ChatGPT suffered a recent data breach. As a result, Italy and China are two countries that have banned its use (Italy has since lifted its ban). Other others are considering similar measures until more is known about the technology. In addition, the inaccuracy of some of the responses generated by LLMs is a worry for many users and potential users.

Informatica aims to address those concerns by limiting Claire GPT to the constrained task of data management, according to Jitesh Ghai, Informatica's chief product officer.

In the middle of Claire's name is AI. Claire has been learning from metadata and augmenting and assisting the work of data engineers, data stewards and data analysts for some time now. Adding GPT is taking that one step further, expanding its generative capabilities.
Stewart BondAnalyst, IDC

"In many ways it feels like the early days of the internet," he said. "There's a lot of potential, but there are a lot of governance-related concerns and a lot of intellectual property-related concerns. We're simplifying that by taking large language models and focusing on the singular, hard problem of data management for enterprise data."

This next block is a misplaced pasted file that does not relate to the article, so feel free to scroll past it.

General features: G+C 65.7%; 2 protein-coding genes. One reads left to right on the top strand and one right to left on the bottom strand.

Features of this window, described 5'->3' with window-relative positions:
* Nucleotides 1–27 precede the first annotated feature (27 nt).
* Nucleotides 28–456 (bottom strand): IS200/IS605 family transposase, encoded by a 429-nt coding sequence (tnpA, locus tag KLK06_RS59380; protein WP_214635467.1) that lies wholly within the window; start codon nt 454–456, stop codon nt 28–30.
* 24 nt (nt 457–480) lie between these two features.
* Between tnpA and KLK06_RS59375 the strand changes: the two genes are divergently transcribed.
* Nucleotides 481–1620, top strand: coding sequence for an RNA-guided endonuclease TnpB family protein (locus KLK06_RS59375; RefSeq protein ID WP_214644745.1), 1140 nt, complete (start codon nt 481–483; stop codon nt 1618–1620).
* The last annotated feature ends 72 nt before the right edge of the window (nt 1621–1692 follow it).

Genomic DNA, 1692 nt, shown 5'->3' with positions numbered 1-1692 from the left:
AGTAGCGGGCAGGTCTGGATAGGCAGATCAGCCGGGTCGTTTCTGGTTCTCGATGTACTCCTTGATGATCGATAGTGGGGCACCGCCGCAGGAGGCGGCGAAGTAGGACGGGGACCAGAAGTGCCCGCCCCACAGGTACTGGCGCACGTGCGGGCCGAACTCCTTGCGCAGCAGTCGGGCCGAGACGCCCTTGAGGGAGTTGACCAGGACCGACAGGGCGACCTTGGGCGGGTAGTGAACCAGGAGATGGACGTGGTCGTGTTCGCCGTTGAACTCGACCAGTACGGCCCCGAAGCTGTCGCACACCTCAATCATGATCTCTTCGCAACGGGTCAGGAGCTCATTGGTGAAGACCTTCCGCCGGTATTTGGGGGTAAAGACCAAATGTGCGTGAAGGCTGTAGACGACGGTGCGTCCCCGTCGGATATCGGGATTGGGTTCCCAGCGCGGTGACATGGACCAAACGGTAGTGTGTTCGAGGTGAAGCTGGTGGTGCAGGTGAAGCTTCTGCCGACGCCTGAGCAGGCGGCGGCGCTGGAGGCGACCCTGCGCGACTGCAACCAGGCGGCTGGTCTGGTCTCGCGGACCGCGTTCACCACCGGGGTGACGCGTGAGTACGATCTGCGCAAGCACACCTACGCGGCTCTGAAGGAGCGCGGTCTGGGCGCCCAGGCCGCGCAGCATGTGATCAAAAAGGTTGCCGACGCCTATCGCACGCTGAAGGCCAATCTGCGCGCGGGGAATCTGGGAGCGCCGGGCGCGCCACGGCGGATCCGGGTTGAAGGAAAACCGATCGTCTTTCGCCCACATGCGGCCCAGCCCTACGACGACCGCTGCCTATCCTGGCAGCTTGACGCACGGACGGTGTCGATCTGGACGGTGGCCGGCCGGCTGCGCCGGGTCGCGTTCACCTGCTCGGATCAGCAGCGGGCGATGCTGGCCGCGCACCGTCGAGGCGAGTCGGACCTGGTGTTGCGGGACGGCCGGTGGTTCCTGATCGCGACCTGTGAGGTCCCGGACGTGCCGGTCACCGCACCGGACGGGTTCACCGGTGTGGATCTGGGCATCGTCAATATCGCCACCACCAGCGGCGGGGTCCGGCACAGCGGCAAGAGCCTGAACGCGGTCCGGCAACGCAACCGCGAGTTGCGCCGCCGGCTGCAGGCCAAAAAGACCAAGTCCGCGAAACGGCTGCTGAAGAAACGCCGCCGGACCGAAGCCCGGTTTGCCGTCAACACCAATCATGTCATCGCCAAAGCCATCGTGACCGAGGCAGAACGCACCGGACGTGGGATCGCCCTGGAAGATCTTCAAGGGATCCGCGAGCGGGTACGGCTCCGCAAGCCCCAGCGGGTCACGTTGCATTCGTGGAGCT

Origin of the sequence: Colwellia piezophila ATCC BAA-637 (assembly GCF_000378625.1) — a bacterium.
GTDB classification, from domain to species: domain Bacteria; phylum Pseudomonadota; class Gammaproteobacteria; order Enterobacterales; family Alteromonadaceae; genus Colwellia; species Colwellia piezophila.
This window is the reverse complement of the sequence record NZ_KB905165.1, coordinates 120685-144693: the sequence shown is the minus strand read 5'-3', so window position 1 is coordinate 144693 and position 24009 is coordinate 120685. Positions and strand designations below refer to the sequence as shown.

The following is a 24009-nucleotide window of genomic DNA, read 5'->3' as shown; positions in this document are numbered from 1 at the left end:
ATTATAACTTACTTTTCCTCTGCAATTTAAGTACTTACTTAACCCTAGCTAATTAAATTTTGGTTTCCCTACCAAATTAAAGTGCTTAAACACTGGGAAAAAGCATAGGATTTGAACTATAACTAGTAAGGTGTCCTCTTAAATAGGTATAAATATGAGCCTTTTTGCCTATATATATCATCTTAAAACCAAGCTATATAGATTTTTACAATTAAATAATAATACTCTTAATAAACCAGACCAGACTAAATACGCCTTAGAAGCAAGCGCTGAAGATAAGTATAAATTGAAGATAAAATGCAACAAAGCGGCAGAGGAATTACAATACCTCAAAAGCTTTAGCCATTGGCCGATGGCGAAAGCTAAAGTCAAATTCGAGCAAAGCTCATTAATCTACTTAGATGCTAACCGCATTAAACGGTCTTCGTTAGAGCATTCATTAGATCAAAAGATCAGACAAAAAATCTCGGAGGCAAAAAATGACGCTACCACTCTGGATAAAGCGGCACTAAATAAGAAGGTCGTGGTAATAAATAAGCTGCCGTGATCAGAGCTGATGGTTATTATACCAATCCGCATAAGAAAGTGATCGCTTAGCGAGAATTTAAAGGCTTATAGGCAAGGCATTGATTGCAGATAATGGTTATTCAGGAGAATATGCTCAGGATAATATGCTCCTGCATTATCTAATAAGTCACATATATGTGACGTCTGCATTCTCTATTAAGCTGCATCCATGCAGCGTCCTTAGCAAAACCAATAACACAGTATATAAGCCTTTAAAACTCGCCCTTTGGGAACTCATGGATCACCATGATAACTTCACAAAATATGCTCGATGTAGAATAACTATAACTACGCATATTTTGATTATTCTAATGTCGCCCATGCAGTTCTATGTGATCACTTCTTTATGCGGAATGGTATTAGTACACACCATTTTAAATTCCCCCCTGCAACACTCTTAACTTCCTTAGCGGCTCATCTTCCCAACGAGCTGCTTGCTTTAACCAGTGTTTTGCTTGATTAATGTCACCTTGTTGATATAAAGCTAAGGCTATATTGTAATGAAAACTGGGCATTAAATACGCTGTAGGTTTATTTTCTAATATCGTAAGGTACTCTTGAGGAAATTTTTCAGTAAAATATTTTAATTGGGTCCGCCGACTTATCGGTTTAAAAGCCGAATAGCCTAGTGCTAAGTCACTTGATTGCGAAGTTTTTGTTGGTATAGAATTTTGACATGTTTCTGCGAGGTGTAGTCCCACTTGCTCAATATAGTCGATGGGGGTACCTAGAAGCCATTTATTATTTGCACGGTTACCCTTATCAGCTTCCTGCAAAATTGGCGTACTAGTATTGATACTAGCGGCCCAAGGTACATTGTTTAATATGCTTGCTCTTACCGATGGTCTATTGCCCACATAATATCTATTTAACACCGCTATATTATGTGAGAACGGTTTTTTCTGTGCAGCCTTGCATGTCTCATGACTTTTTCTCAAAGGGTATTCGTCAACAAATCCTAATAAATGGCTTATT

One of the key benefits of Claire GPT is that it simplifies data management even for the trained data engineers generally tasked with developing overseeing their organization's data pipelines, Ghai continued.

The tool provides a prompt-based interface for data management in which a user can ask to be connected to an application such as Salesforce. Users can then tell the tool to pull certain types of data and aggregate it in a particular way -- for example, monthly customer data -- apply data quality and governance measures, and then load it into a data warehouse such as Snowflake.

That can be done in a matter of sentences.

In the past, however, that would have taken one data engineer with a data ingestion tool to connect to Salesforce and load it into Snowflake. It would have then taken another data engineer with an extract, load and transform tool to curate the data in Snowflake. Finally, it would have taken a third data expert to ensure data quality.